Commonly prescribed antibiotics can cause changes in the gut bacteria of kids and can make them vulnerable to allergies, infectious disease and other autoimmune disease. The senior author of the study, Dan Knights said that over the past one year, they synthesized several studies and found that there were strong correlations between antibiotic use, changes in gut bacteria and disease in adulthood.
Antibiotics are supposed to be the most commonly prescribed drugs to children and several studies have shown the profound short and long-term effects of antibiotics on diversity as well as composition of bacteria in the body, called microbiome.
In the present study, researchers developed a framework to map how antibiotics can act in the gut to cause diseases later in life. For instance, in the case of allergies, the use of antibiotics may eradicate a key gut bacterium that helps in maturing immune cells.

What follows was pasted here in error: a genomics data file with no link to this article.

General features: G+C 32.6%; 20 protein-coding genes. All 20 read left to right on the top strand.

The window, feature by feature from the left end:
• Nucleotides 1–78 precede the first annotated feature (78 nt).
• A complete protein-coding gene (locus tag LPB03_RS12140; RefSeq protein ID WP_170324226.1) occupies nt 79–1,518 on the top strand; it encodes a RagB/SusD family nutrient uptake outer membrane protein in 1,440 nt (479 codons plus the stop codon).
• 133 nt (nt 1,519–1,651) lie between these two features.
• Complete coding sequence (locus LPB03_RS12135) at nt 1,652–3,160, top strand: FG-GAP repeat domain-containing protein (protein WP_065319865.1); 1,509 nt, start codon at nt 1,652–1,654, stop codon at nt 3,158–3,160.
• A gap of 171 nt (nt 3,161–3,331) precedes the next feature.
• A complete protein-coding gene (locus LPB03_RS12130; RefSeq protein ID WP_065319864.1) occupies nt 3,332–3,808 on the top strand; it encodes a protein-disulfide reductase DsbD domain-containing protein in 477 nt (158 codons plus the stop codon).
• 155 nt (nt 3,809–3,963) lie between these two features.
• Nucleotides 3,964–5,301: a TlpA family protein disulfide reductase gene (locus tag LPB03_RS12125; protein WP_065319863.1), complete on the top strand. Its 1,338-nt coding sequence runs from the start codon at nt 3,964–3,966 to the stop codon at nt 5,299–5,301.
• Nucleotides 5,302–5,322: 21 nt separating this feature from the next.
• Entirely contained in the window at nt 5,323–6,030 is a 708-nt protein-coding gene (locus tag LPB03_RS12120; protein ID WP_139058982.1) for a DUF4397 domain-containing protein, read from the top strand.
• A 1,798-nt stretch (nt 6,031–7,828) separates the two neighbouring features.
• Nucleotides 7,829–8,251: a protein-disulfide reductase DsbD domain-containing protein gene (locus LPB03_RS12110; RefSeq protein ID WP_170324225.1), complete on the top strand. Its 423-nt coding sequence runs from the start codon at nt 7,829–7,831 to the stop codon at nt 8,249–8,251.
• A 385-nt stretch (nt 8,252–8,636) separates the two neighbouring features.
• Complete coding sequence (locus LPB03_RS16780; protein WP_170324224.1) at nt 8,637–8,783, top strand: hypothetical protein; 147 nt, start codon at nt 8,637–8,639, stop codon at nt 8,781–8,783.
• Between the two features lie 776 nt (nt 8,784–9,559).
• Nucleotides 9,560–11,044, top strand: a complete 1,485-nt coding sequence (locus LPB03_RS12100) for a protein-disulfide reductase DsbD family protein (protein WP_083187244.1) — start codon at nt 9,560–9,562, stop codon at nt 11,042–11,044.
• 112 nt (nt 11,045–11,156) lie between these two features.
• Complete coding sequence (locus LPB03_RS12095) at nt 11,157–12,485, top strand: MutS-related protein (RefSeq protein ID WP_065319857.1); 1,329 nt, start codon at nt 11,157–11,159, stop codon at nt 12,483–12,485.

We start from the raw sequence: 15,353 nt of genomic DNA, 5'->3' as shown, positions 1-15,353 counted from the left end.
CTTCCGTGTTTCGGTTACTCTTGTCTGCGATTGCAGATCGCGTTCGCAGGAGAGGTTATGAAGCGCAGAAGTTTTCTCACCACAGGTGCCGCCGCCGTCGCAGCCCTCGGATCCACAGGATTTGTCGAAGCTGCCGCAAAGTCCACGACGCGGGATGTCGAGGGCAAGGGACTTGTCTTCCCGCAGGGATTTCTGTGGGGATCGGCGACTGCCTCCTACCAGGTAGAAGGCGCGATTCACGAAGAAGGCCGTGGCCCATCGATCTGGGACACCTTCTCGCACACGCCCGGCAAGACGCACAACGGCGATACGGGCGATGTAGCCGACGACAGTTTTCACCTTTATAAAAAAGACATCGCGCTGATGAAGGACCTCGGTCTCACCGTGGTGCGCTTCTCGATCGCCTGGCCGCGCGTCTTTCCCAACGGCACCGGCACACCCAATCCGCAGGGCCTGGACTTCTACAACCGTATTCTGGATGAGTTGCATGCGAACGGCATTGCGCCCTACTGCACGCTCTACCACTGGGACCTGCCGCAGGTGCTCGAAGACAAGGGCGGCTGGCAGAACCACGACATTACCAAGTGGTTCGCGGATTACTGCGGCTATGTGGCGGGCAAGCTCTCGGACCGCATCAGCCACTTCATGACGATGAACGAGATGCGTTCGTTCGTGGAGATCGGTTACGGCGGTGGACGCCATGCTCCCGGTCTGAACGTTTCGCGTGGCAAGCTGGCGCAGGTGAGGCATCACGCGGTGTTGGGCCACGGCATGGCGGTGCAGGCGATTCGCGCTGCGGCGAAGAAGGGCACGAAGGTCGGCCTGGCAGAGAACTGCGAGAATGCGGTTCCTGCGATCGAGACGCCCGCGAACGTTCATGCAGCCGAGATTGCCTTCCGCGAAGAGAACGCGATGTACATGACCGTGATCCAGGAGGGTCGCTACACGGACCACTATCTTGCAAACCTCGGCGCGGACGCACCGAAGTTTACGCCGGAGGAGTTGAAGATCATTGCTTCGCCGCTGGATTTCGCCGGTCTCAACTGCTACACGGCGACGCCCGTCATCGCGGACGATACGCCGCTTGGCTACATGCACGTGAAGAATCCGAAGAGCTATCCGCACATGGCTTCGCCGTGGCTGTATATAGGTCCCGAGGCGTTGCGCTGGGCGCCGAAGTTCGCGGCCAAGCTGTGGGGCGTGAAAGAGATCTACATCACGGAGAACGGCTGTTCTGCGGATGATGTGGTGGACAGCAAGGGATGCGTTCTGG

The findings showed that the changes in the gut microbiota that get altered because of antibiotic-use, lead to an increase in level of short-chain fatty acids that affect metabolism.
The researchers also successfully demonstrated how an infant’s age may be predicted within 1.3 months based on the maturity of the gut bacteria.
The findings may help in providing recommendations for antibiotic usage as well as clinical test for measuring the development of gut microbe in children.
The study has been published in the scientific journal Cell Host & Microbe.
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